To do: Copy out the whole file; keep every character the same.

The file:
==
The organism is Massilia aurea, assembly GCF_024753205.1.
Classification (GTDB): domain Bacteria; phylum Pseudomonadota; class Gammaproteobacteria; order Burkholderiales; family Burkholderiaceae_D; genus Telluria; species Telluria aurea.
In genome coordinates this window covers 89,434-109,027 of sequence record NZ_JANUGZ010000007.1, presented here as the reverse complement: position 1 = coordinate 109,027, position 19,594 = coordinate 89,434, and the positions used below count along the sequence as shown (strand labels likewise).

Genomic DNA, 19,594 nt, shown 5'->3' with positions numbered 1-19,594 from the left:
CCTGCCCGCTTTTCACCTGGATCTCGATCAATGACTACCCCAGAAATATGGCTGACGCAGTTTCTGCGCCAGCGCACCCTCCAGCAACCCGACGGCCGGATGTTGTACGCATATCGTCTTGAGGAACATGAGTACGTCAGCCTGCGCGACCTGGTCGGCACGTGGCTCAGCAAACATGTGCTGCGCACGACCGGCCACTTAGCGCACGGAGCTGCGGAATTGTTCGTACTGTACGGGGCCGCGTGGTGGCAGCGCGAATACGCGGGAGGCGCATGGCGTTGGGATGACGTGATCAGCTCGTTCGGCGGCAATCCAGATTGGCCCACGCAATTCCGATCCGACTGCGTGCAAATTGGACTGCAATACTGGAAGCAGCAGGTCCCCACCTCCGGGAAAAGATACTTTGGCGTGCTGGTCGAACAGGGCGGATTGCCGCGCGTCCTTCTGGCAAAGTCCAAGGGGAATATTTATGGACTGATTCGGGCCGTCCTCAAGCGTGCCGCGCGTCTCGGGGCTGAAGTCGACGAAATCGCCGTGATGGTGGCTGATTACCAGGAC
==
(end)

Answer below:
The organism is Massilia aurea, assembly GCF_024753205.1.
Classification (GTDB): domain Bacteria; phylum Pseudomonadota; class Gammaproteobacteria; order Burkholderiales; family Burkholderiaceae_D; genus Telluria; species Telluria aurea.
In genome coordinates this window covers 89,434-109,027 of sequence record NZ_JANUGZ010000007.1, presented here as the reverse complement: position 1 = coordinate 109,027, position 19,594 = coordinate 89,434, and the positions used below count along the sequence as shown (strand labels likewise).

Genomic DNA, 19,594 nt, shown 5'->3' with positions numbered 1-19,594 from the left:
CCTGCCCGCTTTTCACCTGGATCTCGATCAATGACTACCCCAGAAATATGGCTGACGCAGTTTCTGCGCCAGCGCACCCTCCAGCAACCCGACGGCCGGATGTTGTACGCATATCGTCTTGAGGAACATGAGTACGTCAGCCTGCGCGACCTGGTCGGCACGTGGCTCAGCAAACATGTGCTGCGCACGACCGGCCACTTAGCGCACGGAGCTGCGGAATTGTTCGTACTGTACGGGGCCGCGTGGTGGCAGCGCGAATACGCGGGAGGCGCATGGCGTTGGGATGACGTGATCAGCTCGTTCGGCGGCAATCCAGATTGGCCCACGCAATTCCGATCCGACTGCGTGCAAATTGGACTGCAATACTGGAAGCAGCAGGTCCCCACCTCCGGGAAAAGATACTTTGGCGTGCTGGTCGAACAGGGCGGATTGCCGCGCGTCCTTCTGGCAAAGTCCAAGGGGAATATTTATGGACTGATTCGGGCCGTCCTCAAGCGTGCCGCGCGTCTCGGGGCTGAAGTCGACGAAATCGCCGTGATGGTGGCTGATTACCAGGAC